In addition, several other exploits are available that allow attackers to exploit impersonation privilege settings and other Windows services to gain system level access on Windows systems. Examples include RogueWinRM, PrintSpoofer, and Network Service Impersonation. Each of these tools exploits different Windows services and mechanisms to give attackers the most privileged access on a Windows machine: the NT Authority/System privilege, he notes.
“In recent years, one of the most used/abused exploits for privilege escalation from a service compromise was the JuicyPotato,” he says. “Since then, other exploits have been seen that abuse the same concepts: coercing a more privileged service into authenticating a resource under the attacker’s control, thus allowing the attacker to steal and use the privileged authentication.”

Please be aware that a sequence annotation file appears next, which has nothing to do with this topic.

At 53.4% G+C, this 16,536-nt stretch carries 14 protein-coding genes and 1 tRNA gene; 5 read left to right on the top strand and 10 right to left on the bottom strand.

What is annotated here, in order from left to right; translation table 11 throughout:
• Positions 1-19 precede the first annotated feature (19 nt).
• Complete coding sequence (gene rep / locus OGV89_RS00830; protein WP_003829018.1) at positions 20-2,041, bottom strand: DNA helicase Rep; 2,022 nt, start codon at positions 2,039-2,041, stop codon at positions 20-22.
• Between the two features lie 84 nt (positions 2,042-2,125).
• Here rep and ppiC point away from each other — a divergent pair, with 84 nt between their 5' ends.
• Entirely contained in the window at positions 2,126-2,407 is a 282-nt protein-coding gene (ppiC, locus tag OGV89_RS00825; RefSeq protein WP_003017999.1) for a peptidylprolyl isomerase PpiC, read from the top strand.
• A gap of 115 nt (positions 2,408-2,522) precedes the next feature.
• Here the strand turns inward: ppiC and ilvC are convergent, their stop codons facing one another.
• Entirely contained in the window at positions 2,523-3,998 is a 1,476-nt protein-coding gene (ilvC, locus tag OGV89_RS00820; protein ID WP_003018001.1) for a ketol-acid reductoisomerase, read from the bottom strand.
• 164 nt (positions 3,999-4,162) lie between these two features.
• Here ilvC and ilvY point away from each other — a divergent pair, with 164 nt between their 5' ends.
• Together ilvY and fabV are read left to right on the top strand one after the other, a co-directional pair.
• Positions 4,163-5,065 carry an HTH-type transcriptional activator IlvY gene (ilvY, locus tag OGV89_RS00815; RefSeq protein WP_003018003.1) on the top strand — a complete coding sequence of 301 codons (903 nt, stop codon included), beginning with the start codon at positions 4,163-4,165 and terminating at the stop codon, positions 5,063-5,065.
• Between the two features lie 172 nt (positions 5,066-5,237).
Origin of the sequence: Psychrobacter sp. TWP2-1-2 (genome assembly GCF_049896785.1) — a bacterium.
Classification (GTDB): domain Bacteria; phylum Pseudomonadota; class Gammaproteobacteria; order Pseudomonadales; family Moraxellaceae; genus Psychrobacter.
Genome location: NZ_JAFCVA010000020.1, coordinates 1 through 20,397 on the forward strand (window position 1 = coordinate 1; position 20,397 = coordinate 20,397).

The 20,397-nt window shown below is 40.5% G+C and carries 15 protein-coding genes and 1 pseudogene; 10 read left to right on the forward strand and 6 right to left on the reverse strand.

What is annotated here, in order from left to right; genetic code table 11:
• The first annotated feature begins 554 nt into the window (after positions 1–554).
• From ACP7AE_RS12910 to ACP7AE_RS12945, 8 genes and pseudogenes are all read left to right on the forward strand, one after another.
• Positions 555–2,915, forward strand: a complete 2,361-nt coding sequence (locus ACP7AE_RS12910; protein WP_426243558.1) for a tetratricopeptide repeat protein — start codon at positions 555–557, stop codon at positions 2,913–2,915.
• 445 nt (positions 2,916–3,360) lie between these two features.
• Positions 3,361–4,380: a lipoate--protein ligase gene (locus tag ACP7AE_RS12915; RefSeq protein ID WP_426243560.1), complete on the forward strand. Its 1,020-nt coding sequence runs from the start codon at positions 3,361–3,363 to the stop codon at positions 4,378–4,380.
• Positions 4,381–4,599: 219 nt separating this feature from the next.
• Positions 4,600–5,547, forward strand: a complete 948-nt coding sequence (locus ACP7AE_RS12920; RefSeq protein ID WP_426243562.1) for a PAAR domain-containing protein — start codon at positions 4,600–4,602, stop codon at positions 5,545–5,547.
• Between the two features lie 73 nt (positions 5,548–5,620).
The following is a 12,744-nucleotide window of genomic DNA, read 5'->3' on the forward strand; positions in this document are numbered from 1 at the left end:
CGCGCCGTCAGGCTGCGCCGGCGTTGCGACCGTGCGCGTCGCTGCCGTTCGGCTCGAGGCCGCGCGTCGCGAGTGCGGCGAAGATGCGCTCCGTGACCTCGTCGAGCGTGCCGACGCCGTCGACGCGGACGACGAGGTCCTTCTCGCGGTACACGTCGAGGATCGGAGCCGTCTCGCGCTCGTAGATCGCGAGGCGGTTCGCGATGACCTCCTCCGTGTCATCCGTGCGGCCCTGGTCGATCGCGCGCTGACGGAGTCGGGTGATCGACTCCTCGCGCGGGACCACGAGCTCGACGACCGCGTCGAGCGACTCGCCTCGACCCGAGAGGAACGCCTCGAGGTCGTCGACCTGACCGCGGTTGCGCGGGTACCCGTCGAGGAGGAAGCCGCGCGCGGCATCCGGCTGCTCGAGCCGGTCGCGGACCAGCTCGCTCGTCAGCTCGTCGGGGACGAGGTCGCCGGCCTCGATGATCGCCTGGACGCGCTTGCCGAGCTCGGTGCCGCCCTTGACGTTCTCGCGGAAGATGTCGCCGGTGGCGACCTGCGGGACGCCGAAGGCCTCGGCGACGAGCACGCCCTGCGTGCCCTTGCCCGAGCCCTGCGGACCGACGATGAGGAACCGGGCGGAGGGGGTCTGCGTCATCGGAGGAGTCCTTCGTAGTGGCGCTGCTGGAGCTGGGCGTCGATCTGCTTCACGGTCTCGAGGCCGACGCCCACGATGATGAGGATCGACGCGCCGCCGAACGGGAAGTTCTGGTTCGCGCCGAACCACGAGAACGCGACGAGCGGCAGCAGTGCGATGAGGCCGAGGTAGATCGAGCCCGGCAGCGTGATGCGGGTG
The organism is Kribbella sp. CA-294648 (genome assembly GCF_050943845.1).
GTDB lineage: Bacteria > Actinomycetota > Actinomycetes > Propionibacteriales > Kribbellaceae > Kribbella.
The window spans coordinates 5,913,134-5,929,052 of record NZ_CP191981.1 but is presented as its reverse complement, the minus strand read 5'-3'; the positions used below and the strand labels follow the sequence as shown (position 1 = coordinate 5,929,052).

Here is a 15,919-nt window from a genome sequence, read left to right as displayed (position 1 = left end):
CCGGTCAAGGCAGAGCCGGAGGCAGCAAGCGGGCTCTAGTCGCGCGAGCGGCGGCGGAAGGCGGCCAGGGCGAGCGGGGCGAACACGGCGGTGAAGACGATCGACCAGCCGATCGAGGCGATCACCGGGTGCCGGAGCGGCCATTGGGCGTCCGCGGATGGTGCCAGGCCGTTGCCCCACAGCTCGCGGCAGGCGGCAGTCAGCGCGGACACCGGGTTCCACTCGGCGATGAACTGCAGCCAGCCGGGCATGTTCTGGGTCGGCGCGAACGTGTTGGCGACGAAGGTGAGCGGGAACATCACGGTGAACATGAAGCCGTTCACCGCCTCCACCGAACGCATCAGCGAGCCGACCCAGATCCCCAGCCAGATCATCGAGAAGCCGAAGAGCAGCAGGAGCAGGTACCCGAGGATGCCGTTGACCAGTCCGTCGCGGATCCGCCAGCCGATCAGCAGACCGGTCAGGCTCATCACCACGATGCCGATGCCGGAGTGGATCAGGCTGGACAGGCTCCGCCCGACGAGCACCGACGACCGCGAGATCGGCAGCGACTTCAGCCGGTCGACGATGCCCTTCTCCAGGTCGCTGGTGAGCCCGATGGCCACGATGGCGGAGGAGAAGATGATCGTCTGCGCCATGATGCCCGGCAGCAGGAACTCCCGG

Most Potent Threats
Cocomazzi describes RoguePotato and PrintSpoofer as the two most potent Windows privilege escalation techniques currently available to attackers. That’s because the exploits work in every Windows client and server installation and require very few conditions to function correctly.
PrintSpoofer exploits a highly privileged internal Windows component called a “spooler” service.
“It does not require any external network interaction and could be run fully locally, which is ideal for an attacker,” Cocomazzi says.